Like the rest of the state, Trinity County residents who shop online are finding that sales tax is now added to the bottom line.
The tax has been applied to online out-of-state retailers since April as a result of AB 147, which was passed by the state Legislature and signed by Gov. Gavin Newsom. Although the new rules for out-of-state retailers went into effect in April, the requirements for marketplace facilitators such as Amazon went into effect in October.
The tax is now collected by Internet sellers doing more than $500,000 in sales in the state annually, even if that business doesn’t have a physical presence in the state.
Customers in each county pay the same tax as they would for items bought in person locally. The amount is 7.25 percent here in Trinity County, and that tax goes to the state to be distributed as follows: The lion’s share — 6 percent — is retained by the state although the state provides a small amount of that to local jurisdictions for public safety. Of the other 1.25 percent, 1 percent goes to the county’s general fund, and 0.25 percent goes to the local transportation fund.
Last year, before AB 147 went into effect, the total sales tax to Trinity County was $1,125,684, plus $637,098 for public safety.
Neither the state agency that collects the tax, the California Department of Tax and Fee Administration (CDTFA), nor the county have hard figures as to how much additional tax money this will bring to the county. Trinity County Auditor Angela Bickle said she’s not expecting a lot.
She said an example posted by CDTFA for the 2009/10 fiscal year indicated a gap between total sales and the amount distributed to the counties of about 4 percent. So, if that example is correct, she said, “you’re only talking like $45,000.”
There is also the question of whether residents change their buying habits.
“Are people going to decrease their online purchases now that they are being taxed?” she asked.
CDTFA had no estimate regarding Trinity County’s portion, responding to a query from the Journal that out-of-state retailers that now must collect and pay a tax as a result of AB 147 will need to report their taxable sales. CDTFA will allocate the local tax to jurisdictions based on the amounts reported.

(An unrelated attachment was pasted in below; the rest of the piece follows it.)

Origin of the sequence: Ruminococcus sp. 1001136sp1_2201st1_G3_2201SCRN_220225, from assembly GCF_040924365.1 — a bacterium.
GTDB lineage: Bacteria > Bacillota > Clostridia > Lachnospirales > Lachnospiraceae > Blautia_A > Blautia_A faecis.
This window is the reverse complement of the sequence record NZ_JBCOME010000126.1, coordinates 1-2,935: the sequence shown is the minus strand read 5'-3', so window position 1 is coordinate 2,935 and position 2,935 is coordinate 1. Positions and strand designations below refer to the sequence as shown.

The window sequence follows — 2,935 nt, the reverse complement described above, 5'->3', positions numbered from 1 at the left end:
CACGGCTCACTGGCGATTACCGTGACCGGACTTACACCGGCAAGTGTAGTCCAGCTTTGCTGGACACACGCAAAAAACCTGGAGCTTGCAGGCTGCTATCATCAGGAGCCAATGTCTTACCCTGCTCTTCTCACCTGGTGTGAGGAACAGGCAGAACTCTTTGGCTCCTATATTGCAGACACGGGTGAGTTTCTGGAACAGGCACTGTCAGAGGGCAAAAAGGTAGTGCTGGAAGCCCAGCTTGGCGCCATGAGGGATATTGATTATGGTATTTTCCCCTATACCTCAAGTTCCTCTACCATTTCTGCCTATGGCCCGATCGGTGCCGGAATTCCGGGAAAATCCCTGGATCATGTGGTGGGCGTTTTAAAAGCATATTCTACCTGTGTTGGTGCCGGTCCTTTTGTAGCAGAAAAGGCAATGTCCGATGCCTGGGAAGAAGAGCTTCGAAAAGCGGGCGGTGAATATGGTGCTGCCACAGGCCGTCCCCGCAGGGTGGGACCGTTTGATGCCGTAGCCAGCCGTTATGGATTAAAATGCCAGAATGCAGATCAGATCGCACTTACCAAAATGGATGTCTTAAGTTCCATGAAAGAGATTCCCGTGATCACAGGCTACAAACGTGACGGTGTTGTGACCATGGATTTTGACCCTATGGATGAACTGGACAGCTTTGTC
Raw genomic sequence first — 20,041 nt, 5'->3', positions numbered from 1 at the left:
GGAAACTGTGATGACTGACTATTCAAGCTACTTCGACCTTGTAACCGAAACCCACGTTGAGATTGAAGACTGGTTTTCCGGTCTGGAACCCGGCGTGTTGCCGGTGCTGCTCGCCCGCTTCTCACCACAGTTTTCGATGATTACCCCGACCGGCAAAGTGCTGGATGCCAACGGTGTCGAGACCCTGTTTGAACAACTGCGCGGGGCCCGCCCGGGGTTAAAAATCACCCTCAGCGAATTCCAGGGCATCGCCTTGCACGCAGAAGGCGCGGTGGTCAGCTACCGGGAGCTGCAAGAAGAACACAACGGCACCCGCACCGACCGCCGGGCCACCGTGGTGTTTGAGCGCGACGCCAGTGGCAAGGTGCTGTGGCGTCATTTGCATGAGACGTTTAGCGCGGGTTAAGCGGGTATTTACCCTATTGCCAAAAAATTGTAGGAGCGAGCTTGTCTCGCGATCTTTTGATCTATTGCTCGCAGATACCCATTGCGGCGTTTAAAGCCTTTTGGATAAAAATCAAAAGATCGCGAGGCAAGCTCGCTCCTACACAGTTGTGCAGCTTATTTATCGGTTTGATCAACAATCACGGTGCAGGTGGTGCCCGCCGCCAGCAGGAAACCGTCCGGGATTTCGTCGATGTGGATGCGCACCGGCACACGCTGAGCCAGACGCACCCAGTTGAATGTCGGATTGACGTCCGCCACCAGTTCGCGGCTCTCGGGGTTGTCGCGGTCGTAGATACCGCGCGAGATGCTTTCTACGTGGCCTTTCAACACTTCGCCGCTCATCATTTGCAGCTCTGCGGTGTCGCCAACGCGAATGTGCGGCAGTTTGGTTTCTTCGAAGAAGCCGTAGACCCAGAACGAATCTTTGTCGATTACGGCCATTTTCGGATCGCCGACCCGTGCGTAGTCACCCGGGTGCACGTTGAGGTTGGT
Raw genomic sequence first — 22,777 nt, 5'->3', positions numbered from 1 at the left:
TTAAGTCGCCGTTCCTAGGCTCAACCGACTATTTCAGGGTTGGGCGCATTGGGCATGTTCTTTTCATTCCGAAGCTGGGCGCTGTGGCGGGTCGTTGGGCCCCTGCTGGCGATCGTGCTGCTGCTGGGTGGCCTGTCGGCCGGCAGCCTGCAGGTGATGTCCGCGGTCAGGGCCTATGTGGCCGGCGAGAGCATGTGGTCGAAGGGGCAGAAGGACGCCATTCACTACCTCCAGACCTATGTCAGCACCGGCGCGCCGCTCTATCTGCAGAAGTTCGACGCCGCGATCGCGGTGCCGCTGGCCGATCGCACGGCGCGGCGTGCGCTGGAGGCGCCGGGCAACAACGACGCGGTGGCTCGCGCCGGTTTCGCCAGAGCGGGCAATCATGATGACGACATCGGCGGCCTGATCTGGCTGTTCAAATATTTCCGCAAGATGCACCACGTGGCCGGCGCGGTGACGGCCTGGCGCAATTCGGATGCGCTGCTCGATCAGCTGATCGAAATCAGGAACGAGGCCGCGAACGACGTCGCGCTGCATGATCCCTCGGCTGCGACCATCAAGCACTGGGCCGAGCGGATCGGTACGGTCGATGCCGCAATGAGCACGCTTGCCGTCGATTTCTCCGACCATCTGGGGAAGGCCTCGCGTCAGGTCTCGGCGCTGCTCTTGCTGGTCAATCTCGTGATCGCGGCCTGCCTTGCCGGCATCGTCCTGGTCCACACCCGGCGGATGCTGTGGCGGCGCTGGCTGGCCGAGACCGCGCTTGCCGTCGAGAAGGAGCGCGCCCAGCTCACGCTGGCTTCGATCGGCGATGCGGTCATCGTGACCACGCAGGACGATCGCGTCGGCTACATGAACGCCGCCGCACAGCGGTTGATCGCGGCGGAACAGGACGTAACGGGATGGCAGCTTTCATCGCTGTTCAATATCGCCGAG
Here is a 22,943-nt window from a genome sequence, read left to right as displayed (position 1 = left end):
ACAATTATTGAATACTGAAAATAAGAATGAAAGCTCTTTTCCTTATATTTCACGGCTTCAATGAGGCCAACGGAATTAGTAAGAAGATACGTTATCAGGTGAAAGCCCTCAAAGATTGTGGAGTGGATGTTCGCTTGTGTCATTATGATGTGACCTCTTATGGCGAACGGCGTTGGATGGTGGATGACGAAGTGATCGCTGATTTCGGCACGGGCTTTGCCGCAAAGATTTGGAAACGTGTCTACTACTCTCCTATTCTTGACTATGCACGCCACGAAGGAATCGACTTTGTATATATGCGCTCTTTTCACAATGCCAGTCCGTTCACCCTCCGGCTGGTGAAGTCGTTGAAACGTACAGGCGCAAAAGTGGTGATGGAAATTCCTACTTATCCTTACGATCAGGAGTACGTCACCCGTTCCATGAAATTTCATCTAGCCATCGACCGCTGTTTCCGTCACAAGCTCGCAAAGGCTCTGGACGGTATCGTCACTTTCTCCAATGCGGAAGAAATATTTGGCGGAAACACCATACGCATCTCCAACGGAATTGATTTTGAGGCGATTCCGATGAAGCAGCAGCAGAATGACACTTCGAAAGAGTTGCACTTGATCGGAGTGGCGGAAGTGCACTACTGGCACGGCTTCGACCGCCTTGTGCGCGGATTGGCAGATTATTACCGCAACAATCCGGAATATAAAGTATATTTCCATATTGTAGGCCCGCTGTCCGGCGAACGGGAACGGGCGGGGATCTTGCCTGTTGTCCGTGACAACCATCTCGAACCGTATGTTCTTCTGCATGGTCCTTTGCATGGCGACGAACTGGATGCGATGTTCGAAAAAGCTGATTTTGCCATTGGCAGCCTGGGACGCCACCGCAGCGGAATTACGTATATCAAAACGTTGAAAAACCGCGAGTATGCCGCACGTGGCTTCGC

“We have no way of estimating in advance additional local sales taxes that may be received by jurisdictions as a result of AB 147,” CDTFA staff said in an email.
Regarding how the additional money will be used by Trinity County, CAO Richard Kuhns said the money goes to the general fund and will be used in the 2020/2021 budget.
“The budget process begins in March and we will determine during that process the best use of the funds. We must meet our mandates first, then work out from there,” Kuhns said. “I believe with the cost of the jail and other projects we have currently, it is very likely this funding could go to offset the additional costs.”
But he reiterrated that these decisions will be made at budget time.
The state’s AB 147 followed a landmark U.S. Supreme Court decision, South Dakota v. Wayfair, in 2018. Since that decision, most states enacted regulations and statutes to collect the tax from remote sellers. California’s AB 147 was authored by Assembly Member Autumn Burke, with principal co-author Mike McGuire and sponsor State Treasurer Fiona Ma.
According to the League of California Cities, the effect in California isn’t as great as some states because California’s large size means it is more likely that online businesses already had a physical presence and were therefore already collecting and remitting California sales and use taxes.
“Nevertheless, estimates are that between $1.0 and $1.7 billion of California sales and use taxes went unpaid in 2017,” according to the league.
Regarding sales tax in general, the 1.25 percent to counties results from the Bradley-Burns Uniform Local Sales and Use Tax Law. Some jurisdictions have added on additional sales taxes. So far Trinity County isn’t one of them, although the possibility of seeking voter approval for an increase has come up at times.